It’s time for yet another Constitution post! I’m excited to share with you Article 1, Section 9, Clause 1, of our Constitution. It reads;
“The migration or importation of such persons as any of the States now existing shall think proper to admit, shall not be prohibited by the Congress prior to the year one thousand eight hundred and eight, (1808) but a tax or duty may be imposed on such importation, not exceeding ten dollars for each person.”
The persons spoken of in this clause are slaves. This clause prevented Congress from outlawing the slave trade before the year 1808, and Congress put a tax on imported slaves that could never exceed ten dollars. As the year 1808 rolled around, Congress blocked the importation of slaves into the United States; slavery itself however continued for almost sixty years, at which time it was completely banned by the Thirteenth Amendment.
Slavery and the equality between Caucasian and African-American people in our country has inarguably been, and continues to be, one of the most debated subjects of our history. Many do not understand the facts regarding this issue and are quick to assume that the founding fathers were advocates of slavery, and that our Constitution itself is pro-slavery. This is simply not the case, however, and anyone who is quick to assume this has not been fully acquainted with the facts.
Most, if not all, of our country’s Founders abhorred the idea and practice of slavery and spoke out against it. George Mason said;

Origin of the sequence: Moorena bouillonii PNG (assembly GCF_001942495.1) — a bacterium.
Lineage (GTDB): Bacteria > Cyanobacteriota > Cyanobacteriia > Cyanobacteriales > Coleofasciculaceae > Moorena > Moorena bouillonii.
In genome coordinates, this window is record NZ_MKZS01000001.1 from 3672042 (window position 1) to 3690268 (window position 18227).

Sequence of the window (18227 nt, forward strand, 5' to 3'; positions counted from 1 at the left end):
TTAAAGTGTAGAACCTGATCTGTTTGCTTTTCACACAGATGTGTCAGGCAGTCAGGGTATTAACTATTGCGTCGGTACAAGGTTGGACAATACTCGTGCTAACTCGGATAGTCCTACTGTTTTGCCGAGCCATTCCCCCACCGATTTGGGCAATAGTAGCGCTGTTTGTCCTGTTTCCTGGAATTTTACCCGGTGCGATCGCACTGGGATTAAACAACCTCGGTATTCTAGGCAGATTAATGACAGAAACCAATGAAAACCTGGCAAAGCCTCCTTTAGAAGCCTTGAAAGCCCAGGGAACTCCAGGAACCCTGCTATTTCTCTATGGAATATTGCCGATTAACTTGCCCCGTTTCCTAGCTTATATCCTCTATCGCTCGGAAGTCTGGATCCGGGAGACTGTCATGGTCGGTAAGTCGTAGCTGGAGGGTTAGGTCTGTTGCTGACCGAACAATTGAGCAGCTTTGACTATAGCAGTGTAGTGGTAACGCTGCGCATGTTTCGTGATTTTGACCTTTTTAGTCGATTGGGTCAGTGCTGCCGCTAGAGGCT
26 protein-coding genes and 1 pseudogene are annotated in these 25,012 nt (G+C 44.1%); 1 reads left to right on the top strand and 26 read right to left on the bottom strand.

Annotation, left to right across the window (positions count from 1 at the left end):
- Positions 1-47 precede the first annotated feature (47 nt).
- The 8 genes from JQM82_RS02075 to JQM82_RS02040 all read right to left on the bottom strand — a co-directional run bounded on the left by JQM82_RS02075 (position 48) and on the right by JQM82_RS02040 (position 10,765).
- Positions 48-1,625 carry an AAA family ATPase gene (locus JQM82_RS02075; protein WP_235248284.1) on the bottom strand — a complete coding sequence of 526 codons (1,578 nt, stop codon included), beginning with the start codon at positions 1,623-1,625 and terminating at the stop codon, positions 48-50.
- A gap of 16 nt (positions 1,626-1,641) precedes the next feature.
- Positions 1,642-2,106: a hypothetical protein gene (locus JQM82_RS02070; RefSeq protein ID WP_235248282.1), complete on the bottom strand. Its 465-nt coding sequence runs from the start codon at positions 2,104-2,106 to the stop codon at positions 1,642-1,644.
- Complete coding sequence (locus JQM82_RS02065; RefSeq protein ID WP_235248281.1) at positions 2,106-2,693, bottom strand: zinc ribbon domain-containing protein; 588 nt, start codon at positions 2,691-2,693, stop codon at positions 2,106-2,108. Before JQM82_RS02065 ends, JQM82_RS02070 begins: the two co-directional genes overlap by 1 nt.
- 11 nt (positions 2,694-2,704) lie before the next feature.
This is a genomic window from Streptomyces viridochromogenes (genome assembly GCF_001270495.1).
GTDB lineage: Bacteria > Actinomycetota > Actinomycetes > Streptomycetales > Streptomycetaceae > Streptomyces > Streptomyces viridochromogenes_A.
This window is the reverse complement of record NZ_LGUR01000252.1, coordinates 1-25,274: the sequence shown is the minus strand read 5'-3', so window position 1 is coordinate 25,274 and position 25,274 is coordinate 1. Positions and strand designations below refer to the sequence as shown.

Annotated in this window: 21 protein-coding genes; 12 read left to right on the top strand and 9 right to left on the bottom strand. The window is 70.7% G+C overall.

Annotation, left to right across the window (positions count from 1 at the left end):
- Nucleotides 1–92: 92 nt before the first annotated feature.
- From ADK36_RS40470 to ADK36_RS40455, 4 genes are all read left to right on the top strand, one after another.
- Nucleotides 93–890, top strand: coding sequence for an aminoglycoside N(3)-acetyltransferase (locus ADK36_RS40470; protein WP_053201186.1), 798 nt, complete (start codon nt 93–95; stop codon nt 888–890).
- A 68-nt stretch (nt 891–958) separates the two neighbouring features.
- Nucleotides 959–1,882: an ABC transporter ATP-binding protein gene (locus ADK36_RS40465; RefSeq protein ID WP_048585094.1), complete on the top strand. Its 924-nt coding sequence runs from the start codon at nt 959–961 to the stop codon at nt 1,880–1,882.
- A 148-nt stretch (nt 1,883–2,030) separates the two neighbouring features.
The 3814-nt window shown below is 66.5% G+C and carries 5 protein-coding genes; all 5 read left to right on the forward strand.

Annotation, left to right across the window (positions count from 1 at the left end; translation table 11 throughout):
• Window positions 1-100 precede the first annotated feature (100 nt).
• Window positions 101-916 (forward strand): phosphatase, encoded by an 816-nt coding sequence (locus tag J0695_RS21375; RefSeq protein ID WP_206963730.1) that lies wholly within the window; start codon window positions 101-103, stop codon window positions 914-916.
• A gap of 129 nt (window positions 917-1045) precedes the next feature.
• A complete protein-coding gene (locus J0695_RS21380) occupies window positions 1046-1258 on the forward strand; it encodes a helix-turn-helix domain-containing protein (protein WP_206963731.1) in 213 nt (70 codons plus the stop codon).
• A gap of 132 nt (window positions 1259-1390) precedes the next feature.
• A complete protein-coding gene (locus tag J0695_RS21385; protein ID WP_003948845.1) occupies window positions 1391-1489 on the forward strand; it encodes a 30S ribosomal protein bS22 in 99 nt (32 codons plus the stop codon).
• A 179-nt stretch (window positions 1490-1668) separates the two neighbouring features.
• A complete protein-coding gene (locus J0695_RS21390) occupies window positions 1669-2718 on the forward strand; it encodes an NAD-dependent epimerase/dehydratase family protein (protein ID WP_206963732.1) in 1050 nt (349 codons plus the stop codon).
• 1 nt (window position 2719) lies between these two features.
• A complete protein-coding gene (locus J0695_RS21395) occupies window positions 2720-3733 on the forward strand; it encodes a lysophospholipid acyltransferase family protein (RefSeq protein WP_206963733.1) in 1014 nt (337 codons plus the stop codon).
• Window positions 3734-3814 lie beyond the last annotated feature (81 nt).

“The augmentation of slaves weakens the states; and such a trade is diabolical in itself, and disgraceful to mankind.”
George Washington was the only founding father to actually free his slaves upon his death according to his will. While many think Washington was harsh to his slaves and was an advocate for slavery, all evidence is to the contrary. Washington said this in regards too slavery;
“Not only do I pray for it, on the score of human dignity, but I can clearly foresee that nothing but the rooting out of slavery can perpetuate the existence of our union, by consolidating it in a common bond of principle.”
John Jay, himself a slave holder, wrote in a letter to R. Lushington;
“It is much to be wished that slavery may be abolished. The honor of the states, as well as justice and humanity, in my opinion, loudly call upon them to emancipate these unhappy people. To contend for our own liberty, and to deny that blessing to others, involves an inconsistency not to be excused.”
Now, you’re probably thinking that this quote seems contradictory since John Jay himself owned slaves. Jay however had this explanation;
“I purchase slaves and manumit [set free] them at proper ages and when their faithful services shall have afforded a reasonable retribution.”
John Jay was the second governor of New York and the first Chief Justice of the United States. Jay’s father was one of the largest slave owners in New York, and his son inherited those owned by his father. After we gained our independence in 1777, Jay attempted to abolish slavery in his home state of New York while drafting the state’s constitution, but was overruled. Horace Greeley in 1854 said this about Jay;
“To Chief Justice Jay may be attributed, more than to any other man, the abolition of Negro bondage in this state.”